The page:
• Since last week, I noticed driving thru NJ’s many bumpy roads do not irritate my sternum any more. The only situation still can cause sternum pain is an unexpected sneeze. And, yes, it is still rather painful. I hope it will soon go away, too.
• Some other improvements I noticed this past month:
o Heart rate has been going back down steadily - from 110 at Mt. Sinai to about 75 now.
o Hemoglobin and related blood test results are back to the normal range.
o Digestive system seems to be functioning much better: fewer GERD symptoms and able to gain weight.
o Lymph nodes have not been inflamed like they did before my surgery. I am not sure why.
Yesterday was a rare warm and sunny day in NJ. It was a perfect day for me to get back to another daily routine of mine. I walked the 2 ½ miles trail in my neighborhood in 40 minutes – just like before. I felt really good afterwards! All in all, thank goodness, I am doing fine 2-month post op!
Today, 1/7/17, marks exactly one month post my surgery. My recovery, while challenging at times, I am actually pretty happy with the progress I made, so far. ...Read more
Today, 1/7/17, marks exactly one month post my surgery. My recovery, while challenging at times, I am actually pretty happy with the progress I made, so far. Here are some of the notable events in the past month I’d like to share with everyone:
On 12/6/16, I checked into Mt. Sinai to have pre-surgery testing done. The cardiac catheterization test found my coronary arteries are normal with no issue. The next day, or the 7th, Dr. Stewart replaced my 5.0 CM ascending aortic artery from root up with a Dacron stent graft. He looked at my valves and decided no repair is needed. Unfortunately, my left lung collapsed during the surgery and I had to stay in the hospital couple more days to get the extra fluid out and lung re-inflated.
I was discharged from Mt. Sinai on 12/15 with minor pleural effusion and subcutaneous emphysema or air bubbles in my chest wall. I was feeling fine on 12/16. On the 17th around 3AM, however, I passed out in the bathroom. I was very dehydrated, dizzy, and I had severe allergy reactions to something which caused my hands and feet to swell up. I checked myself into a local hospital – Riverview Medical Center (RWC) ER room. Doctors there were concerned about my dropping HgB and red blood cells count. They were wondering whether or not I had internal bleeding. They called Dr. Stewart and he promptly answered all their questions on a Saturday morning. I was given lots of IV shots, steroid, and iron shots. Other than various blood tests, they also ordered many other tests on me:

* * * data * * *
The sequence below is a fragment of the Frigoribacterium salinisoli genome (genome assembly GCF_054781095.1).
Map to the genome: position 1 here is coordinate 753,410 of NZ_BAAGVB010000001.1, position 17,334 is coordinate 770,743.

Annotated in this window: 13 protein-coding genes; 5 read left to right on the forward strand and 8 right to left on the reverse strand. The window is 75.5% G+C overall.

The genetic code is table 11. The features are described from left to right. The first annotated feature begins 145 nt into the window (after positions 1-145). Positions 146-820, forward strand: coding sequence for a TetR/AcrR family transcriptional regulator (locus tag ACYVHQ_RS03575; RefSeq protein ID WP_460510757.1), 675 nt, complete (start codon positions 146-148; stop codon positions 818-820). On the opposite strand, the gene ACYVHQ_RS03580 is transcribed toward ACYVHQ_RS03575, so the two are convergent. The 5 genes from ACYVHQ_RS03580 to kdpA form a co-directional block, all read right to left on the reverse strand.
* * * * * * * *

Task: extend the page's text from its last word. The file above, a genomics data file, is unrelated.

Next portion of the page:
A CT of head/brain and found no issue or I did not bang my head on the floor too hard.
A CTA of upper chest and found:
• Moderate right and small left pleural eﬀusions and subcutaneous emphysema left neck and chest walls (same as when I left Mt. Sinai)
• No blood clot in my lung. I have no pneumothorax or pericardial eﬀusion either.
Several stool samples were collected and tested for blood but all came back negative.
An endoscope was done by Dr. Grabowy - my primary care doctor. He did not see any upper GI bleed either.
So, on 12/20, after seeing my HgB went up to 9.3 from 8.6 and I was no longer dehydrated, Dr. Grabory decided it’s time for me to go home. He did ask me to take another round of 10 MG of Prednisone to reduce any inflammation I might still have in my body.
On 12/30/16 I visited my local cardiologist, Dr. Drout, for the 1st time. He examined my chest incision and was pleased with my overall progress so far. He ordered a chest X-ray to see how my lung is doing. When the results came back, it indicated the residual pleural effusion and air bubble were no longer visible which was very good news.
Yesterday or January 6th, my wife and I got up at 7 am and went up to Mt. Sinai via train to see Dr. Stewart and Dr. Naib (my hospital floor cardiologist) for my follow up after my OHS:
After reviewing my latest X-ray and other reports, Dr. Stewart “declared” my aorta aneurysm is fixed. He told me that I don’t have other heart issue and I should go “live my life”. I thanked him for getting my health back. Dr. Stewart’s Nurse Practitioner, on the other hand, kept encouraging me to eat more red meat (steak) or the food I was avoiding before the surgery to get my HgB/red blood cell count up. I thought that was rather ironic.
Dr. Naib examined me and found both my lung and heart is in “great shape”. She sees no issue in my EKG results. She also answered all my questions very patiently. And, she suggested ways to continue to monitor other aneurysm that I still have. I will have follow-up visit with her in couple months.
So, all in all, I am very happy with the progress I made in one month. For example, I am surprised that I could spend almost 12 hours run around in NYC all day yesterday. I hope my recovery for month 2, 3 and beyond will continue to be smooth and un-eventful.
PS: I was given the OK to drive yesterday, so I drove home from the train station in my town to mark my one-month mile stone.
This morning, the 2nd X-ray results look really good. So I have been given the green light to go home.
Thanks to everyone for your support & encouragement. ...Read more
This morning, the 2nd X-ray results look really good. So I have been given the green light to go home.
Thanks to everyone for your support & encouragement. I will do my best to kep posting my progress in recovery.
Got to go. My ride home is here.
This afternoon, after my left lung tube was clamped for more than 4 hours, another X-ray was taken. The Technician read the image in front of me and gave me ...Read more
This afternoon, after my left lung tube was clamped for more than 4 hours, another X-ray was taken. The Technician read the image in front of me and gave me an early Xmas present- both lungs are fully inflated with almost no excess fluid. He texted Dr. Farkarsh, Dr. Stewart's Fellow Surgeon about the results. An hour later, on duty Nursery Practicitioner came in pulled the lung tube and sealed the cute with glue. I am free of tube, finally! Another X-ray tomorrow AM, if lungs remain inflated, I'm going home!
BTW, it appears most OHS here at Mount Sinia go home on the 5th day. I guess I am an exception.
The X-ray results shown I still have some air pockets between tissues. In short, it appears that I need to stay couple days more so the doctors can be sure ...Read more